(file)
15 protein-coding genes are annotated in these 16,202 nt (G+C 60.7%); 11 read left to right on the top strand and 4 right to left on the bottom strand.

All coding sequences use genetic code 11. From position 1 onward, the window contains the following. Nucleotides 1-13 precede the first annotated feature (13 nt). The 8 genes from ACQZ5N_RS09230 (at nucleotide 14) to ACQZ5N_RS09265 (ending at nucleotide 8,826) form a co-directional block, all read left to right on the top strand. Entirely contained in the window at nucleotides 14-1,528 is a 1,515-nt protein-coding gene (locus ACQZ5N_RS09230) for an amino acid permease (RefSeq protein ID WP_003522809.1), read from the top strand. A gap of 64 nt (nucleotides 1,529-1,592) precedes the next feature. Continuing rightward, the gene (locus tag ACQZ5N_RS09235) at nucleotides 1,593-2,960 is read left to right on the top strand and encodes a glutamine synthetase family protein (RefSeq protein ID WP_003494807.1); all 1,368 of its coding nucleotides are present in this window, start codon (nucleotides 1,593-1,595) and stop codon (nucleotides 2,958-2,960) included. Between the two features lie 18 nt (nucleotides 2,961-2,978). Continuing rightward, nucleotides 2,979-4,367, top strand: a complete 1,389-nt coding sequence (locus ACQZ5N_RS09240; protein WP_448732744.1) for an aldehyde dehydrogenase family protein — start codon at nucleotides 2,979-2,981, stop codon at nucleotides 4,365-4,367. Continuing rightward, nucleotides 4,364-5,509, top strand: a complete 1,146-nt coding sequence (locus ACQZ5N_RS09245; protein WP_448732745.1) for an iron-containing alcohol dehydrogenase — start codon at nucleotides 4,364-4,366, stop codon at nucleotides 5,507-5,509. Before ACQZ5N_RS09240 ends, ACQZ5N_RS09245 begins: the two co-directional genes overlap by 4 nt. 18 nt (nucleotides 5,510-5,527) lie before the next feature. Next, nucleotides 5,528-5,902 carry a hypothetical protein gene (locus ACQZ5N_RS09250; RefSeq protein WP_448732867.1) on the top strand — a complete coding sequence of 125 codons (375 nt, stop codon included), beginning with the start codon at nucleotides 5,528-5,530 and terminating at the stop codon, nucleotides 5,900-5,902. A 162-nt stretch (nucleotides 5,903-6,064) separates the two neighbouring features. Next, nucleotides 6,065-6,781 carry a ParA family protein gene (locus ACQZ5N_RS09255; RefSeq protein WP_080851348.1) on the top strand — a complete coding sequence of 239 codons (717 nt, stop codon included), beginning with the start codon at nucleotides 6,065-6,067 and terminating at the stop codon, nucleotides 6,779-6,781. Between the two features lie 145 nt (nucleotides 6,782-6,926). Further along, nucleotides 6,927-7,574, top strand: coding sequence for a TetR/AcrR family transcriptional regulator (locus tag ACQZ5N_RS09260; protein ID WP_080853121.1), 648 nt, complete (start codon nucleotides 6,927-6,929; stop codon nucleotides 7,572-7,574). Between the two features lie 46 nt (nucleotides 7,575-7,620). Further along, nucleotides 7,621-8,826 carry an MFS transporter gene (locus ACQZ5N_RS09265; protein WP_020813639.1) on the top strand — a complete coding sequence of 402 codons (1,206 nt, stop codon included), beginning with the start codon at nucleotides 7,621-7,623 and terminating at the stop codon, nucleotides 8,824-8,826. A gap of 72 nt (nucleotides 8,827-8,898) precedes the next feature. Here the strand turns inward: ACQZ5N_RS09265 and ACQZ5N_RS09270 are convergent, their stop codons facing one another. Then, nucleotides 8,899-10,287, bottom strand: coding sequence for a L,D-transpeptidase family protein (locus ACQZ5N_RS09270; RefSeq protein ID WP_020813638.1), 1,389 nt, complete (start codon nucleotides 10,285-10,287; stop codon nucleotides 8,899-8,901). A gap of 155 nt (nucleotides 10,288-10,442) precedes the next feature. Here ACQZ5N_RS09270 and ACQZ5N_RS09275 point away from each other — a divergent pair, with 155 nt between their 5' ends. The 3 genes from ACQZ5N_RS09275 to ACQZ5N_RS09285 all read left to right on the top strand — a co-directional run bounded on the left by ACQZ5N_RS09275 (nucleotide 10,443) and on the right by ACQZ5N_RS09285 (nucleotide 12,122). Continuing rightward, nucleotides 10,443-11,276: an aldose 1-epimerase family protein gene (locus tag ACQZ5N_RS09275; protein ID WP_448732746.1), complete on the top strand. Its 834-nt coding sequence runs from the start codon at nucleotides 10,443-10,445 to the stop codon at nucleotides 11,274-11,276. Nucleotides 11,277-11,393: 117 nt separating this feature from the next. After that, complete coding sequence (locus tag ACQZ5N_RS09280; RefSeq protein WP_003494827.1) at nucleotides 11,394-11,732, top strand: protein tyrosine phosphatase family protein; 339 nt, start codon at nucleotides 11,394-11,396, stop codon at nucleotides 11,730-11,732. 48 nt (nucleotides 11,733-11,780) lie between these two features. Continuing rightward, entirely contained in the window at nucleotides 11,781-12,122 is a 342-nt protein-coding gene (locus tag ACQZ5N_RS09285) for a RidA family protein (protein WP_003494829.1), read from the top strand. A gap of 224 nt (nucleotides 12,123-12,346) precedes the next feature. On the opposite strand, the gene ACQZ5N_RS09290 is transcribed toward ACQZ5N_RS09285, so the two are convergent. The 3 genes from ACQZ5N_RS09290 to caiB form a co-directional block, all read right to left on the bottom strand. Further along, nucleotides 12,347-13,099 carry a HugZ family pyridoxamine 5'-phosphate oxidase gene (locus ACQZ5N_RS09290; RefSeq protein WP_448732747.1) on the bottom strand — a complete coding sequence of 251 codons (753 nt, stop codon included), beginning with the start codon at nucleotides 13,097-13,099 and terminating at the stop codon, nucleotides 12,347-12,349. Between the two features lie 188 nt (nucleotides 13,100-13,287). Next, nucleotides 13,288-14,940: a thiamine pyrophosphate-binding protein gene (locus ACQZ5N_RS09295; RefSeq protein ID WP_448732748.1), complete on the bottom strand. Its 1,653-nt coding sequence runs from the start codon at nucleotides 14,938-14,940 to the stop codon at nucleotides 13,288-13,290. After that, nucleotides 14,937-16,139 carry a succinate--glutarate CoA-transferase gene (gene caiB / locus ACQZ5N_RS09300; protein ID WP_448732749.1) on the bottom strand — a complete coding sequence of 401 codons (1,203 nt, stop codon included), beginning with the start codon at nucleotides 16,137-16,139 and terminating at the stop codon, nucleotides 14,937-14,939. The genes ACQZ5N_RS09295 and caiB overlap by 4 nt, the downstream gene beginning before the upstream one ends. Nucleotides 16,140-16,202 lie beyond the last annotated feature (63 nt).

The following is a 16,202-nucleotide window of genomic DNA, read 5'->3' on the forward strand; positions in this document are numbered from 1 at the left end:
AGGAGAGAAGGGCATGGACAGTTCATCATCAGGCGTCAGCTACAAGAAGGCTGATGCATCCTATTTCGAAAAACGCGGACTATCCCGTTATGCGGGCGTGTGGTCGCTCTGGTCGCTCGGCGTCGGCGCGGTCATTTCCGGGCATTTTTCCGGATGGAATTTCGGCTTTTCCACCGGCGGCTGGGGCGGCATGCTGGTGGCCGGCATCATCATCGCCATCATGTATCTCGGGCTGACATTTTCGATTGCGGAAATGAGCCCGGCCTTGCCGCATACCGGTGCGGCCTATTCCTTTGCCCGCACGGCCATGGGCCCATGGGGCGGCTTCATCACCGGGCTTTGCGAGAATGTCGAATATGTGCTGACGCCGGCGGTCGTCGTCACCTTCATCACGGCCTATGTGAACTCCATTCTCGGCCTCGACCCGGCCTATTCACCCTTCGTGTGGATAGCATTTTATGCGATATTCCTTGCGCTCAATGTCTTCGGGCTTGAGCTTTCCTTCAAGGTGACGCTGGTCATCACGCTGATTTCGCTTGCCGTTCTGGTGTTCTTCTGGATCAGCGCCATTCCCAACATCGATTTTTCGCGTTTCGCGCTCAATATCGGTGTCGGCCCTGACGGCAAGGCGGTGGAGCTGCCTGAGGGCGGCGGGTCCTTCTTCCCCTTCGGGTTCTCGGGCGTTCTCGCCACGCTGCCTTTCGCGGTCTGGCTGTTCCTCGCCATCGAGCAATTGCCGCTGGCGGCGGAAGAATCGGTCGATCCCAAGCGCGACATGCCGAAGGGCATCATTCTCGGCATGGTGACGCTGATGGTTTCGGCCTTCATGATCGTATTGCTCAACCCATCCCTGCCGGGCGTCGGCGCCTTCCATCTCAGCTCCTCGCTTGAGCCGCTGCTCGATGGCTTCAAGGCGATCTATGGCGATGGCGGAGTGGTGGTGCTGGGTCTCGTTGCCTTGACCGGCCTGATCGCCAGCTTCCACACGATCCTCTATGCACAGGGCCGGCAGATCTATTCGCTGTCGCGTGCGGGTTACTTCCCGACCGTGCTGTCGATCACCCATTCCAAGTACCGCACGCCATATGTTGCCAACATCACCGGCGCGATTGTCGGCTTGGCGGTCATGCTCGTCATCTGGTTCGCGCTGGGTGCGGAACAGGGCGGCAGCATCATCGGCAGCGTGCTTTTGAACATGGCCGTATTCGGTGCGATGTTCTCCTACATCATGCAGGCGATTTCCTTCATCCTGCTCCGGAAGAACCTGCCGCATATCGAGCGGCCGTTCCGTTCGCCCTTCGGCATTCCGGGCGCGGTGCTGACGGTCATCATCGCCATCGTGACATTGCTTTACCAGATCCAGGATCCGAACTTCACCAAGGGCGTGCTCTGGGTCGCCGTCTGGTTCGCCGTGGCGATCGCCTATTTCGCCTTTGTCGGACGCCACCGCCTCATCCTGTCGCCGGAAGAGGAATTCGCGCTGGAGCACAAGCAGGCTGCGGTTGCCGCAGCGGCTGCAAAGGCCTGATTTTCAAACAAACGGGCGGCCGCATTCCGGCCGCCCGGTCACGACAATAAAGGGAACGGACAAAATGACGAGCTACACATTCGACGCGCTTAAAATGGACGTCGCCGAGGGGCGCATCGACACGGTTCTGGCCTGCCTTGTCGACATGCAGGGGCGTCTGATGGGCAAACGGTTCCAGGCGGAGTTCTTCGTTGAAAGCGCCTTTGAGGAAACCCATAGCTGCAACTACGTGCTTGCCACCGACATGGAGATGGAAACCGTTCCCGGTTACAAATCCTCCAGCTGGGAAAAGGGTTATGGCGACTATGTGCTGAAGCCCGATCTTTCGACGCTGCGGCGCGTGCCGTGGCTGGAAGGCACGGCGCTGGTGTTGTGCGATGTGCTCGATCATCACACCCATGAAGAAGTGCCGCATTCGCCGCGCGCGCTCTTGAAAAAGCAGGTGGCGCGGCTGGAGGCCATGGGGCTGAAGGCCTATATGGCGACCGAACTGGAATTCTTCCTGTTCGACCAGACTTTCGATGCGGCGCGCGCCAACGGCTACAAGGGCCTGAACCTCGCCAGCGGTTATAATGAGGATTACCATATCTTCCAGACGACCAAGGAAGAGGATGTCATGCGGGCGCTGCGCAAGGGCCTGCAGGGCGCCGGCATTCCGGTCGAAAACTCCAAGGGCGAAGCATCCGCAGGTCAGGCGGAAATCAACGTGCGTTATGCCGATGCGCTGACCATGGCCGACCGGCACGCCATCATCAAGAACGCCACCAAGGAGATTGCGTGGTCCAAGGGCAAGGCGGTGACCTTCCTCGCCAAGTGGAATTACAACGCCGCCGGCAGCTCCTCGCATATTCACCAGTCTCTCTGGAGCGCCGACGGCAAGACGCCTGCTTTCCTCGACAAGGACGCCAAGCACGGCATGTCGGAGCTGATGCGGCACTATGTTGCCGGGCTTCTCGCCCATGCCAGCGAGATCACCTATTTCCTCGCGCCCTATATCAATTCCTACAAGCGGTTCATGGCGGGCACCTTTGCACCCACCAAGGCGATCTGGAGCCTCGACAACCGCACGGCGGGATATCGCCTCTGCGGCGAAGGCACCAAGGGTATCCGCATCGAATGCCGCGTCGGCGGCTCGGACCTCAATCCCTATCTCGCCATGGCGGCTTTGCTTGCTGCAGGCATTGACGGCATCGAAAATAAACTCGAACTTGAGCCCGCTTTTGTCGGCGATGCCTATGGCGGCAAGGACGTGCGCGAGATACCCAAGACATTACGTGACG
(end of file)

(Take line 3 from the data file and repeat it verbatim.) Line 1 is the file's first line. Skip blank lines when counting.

The following is a 16,202-nucleotide window of genomic DNA, read 5'->3' on the forward strand; positions in this document are numbered from 1 at the left end: